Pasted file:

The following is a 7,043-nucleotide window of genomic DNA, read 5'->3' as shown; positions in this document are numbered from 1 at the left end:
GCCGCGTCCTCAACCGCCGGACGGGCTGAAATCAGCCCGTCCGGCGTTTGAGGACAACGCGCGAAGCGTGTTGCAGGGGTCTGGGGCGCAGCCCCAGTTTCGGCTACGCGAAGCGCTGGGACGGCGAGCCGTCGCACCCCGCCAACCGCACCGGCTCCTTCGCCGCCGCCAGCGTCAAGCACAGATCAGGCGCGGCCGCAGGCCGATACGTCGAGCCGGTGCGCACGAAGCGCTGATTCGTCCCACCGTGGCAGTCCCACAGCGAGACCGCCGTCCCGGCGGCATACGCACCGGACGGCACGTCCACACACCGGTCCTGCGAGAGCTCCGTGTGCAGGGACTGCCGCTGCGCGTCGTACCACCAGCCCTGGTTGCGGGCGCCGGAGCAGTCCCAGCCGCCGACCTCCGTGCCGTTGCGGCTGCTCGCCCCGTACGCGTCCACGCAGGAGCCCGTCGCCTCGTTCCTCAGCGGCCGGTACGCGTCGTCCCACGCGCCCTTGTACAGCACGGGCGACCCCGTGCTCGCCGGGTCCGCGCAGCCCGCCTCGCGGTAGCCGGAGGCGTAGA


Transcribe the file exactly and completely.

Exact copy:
The following is a 7,043-nucleotide window of genomic DNA, read 5'->3' as shown; positions in this document are numbered from 1 at the left end:
GCCGCGTCCTCAACCGCCGGACGGGCTGAAATCAGCCCGTCCGGCGTTTGAGGACAACGCGCGAAGCGTGTTGCAGGGGTCTGGGGCGCAGCCCCAGTTTCGGCTACGCGAAGCGCTGGGACGGCGAGCCGTCGCACCCCGCCAACCGCACCGGCTCCTTCGCCGCCGCCAGCGTCAAGCACAGATCAGGCGCGGCCGCAGGCCGATACGTCGAGCCGGTGCGCACGAAGCGCTGATTCGTCCCACCGTGGCAGTCCCACAGCGAGACCGCCGTCCCGGCGGCATACGCACCGGACGGCACGTCCACACACCGGTCCTGCGAGAGCTCCGTGTGCAGGGACTGCCGCTGCGCGTCGTACCACCAGCCCTGGTTGCGGGCGCCGGAGCAGTCCCAGCCGCCGACCTCCGTGCCGTTGCGGCTGCTCGCCCCGTACGCGTCCACGCAGGAGCCCGTCGCCTCGTTCCTCAGCGGCCGGTACGCGTCGTCCCACGCGCCCTTGTACAGCACGGGCGACCCCGTGCTCGCCGGGTCCGCGCAGCCCGCCTCGCGGTAGCCGGAGGCGTAGA